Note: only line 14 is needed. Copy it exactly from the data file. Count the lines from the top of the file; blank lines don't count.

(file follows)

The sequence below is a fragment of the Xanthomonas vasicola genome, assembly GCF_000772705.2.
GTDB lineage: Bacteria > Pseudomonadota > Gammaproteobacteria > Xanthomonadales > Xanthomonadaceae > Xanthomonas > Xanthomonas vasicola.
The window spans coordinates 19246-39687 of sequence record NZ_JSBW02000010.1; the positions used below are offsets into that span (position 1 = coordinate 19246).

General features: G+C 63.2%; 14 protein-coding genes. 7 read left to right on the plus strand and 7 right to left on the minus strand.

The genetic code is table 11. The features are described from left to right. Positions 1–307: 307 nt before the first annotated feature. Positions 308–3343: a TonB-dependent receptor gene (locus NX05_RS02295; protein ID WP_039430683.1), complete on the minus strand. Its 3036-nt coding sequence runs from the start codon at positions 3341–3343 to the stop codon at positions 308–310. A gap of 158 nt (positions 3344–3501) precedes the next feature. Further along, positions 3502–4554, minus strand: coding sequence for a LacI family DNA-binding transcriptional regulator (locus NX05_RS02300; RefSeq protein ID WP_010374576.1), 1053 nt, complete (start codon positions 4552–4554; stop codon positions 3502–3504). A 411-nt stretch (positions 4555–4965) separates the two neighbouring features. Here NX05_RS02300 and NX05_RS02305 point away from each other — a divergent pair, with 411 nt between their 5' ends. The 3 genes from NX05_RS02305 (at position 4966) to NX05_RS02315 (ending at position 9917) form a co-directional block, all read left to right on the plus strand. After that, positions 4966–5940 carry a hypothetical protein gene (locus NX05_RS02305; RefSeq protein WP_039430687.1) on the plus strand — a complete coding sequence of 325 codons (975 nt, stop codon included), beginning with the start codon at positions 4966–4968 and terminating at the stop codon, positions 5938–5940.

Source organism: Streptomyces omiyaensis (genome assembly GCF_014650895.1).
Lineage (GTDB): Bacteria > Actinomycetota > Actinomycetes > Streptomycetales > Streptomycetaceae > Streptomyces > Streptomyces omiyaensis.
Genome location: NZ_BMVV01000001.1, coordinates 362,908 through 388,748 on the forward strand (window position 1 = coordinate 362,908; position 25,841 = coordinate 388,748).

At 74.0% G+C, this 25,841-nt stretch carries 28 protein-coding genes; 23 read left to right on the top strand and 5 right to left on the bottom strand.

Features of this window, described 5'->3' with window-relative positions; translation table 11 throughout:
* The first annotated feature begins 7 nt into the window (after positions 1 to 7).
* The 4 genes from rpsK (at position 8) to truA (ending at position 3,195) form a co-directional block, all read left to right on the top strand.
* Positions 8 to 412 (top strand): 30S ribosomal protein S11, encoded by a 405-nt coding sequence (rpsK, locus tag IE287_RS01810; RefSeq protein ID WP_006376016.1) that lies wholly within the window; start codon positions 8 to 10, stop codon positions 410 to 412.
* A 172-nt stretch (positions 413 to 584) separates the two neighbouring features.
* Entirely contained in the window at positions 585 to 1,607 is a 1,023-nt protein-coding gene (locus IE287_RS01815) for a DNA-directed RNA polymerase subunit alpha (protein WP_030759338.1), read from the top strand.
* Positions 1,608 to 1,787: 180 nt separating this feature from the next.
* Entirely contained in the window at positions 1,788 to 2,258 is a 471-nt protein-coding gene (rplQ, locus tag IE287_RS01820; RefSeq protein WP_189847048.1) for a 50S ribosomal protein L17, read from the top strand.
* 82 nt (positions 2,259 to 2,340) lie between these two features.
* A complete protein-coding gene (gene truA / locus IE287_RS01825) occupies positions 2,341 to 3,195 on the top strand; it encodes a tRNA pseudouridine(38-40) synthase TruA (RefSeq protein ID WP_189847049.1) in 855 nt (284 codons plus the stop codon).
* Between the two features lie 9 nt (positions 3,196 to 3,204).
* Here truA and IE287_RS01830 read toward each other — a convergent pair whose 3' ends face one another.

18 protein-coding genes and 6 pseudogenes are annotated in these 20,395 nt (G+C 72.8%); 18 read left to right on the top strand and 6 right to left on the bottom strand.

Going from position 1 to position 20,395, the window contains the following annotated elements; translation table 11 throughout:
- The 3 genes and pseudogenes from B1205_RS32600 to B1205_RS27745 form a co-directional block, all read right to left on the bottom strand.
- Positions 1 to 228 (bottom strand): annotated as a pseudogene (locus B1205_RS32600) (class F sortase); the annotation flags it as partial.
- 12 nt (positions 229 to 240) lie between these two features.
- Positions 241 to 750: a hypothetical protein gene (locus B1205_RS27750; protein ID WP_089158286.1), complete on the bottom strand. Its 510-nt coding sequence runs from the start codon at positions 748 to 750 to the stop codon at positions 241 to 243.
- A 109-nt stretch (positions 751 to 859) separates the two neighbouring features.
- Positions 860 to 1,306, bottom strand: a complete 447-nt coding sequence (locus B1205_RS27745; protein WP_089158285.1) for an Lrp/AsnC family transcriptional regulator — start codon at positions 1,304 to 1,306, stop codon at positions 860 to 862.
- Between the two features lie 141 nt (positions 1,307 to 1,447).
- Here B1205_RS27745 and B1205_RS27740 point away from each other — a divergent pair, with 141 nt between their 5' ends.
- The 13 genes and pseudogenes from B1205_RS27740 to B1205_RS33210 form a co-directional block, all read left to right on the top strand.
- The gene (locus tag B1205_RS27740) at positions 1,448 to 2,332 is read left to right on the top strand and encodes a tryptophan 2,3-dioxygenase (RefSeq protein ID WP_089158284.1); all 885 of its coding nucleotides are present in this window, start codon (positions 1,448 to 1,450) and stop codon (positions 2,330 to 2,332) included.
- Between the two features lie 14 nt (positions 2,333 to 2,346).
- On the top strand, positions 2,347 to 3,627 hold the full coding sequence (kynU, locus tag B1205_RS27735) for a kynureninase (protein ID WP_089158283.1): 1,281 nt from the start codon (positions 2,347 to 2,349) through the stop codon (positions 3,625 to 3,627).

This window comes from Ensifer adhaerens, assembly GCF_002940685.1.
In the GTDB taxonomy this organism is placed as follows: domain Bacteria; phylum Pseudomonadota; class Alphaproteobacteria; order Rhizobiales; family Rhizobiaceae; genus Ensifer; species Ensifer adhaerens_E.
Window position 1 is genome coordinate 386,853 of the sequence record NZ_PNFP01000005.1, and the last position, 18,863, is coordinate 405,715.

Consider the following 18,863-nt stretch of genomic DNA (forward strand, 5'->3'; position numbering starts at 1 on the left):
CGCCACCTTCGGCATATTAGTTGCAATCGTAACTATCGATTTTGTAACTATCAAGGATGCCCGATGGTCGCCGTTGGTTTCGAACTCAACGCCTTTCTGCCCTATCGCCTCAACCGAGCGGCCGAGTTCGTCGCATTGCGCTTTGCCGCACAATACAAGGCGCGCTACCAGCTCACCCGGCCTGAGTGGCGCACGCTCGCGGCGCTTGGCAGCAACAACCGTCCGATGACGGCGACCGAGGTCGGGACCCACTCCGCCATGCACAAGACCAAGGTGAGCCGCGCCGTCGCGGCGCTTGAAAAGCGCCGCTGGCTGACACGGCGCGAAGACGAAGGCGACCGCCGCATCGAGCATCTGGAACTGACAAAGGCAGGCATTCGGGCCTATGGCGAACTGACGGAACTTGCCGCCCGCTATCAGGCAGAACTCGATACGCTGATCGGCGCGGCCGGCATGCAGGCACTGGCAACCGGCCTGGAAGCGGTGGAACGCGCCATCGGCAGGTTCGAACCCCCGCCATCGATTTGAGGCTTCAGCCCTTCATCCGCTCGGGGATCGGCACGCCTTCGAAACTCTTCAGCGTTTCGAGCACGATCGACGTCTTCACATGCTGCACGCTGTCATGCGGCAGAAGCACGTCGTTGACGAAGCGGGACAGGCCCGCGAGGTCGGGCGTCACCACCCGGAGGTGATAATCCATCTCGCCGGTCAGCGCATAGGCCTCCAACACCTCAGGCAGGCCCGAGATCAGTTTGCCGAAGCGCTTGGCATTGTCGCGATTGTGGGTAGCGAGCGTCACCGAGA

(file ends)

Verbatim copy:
* A 172-nt stretch (positions 413 to 584) separates the two neighbouring features.